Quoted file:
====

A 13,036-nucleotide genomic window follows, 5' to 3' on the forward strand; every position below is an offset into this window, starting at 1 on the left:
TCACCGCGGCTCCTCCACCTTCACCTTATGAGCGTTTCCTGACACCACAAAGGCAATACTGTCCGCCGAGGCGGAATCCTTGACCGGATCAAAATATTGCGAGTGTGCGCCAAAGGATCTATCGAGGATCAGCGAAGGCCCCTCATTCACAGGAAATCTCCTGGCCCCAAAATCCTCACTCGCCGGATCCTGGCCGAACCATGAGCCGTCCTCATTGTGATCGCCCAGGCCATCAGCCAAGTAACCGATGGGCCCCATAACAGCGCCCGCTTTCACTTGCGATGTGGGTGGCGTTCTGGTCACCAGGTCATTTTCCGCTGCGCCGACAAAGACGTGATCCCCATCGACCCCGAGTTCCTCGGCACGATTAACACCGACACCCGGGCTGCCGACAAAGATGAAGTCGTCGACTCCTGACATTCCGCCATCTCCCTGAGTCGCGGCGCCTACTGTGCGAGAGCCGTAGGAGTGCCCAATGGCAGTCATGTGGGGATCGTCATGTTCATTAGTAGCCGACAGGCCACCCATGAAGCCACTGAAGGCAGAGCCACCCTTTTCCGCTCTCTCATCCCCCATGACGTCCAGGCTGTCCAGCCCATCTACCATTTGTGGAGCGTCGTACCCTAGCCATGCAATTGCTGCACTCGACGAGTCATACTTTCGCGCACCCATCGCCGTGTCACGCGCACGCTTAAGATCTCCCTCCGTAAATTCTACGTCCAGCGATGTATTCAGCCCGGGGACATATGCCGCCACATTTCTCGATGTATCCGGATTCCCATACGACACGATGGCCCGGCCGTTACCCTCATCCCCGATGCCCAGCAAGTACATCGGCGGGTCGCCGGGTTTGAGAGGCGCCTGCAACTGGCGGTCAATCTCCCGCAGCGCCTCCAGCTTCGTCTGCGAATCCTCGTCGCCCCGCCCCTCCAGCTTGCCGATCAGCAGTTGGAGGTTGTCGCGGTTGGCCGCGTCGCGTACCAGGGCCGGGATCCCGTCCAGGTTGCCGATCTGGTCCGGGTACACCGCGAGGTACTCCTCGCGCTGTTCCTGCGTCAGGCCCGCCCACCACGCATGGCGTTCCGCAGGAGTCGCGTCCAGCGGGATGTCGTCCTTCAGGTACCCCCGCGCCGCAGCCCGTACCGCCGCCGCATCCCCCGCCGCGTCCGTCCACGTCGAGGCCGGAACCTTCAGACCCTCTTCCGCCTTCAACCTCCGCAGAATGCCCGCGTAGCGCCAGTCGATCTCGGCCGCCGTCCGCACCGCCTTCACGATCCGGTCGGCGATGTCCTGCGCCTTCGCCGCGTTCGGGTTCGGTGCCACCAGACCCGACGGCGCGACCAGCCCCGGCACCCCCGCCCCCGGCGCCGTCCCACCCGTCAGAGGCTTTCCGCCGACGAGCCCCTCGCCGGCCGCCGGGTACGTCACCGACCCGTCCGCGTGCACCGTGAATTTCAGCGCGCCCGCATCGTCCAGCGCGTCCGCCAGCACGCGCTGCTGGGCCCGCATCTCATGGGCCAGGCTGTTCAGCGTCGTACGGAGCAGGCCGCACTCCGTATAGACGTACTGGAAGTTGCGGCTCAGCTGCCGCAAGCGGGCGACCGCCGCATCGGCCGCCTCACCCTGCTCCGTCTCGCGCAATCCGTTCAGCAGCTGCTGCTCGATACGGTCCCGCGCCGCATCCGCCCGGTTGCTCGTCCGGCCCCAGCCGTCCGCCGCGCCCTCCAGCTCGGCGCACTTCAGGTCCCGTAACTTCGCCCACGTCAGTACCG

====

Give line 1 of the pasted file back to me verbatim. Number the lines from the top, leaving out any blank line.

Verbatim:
A 13,036-nucleotide genomic window follows, 5' to 3' on the forward strand; every position below is an offset into this window, starting at 1 on the left: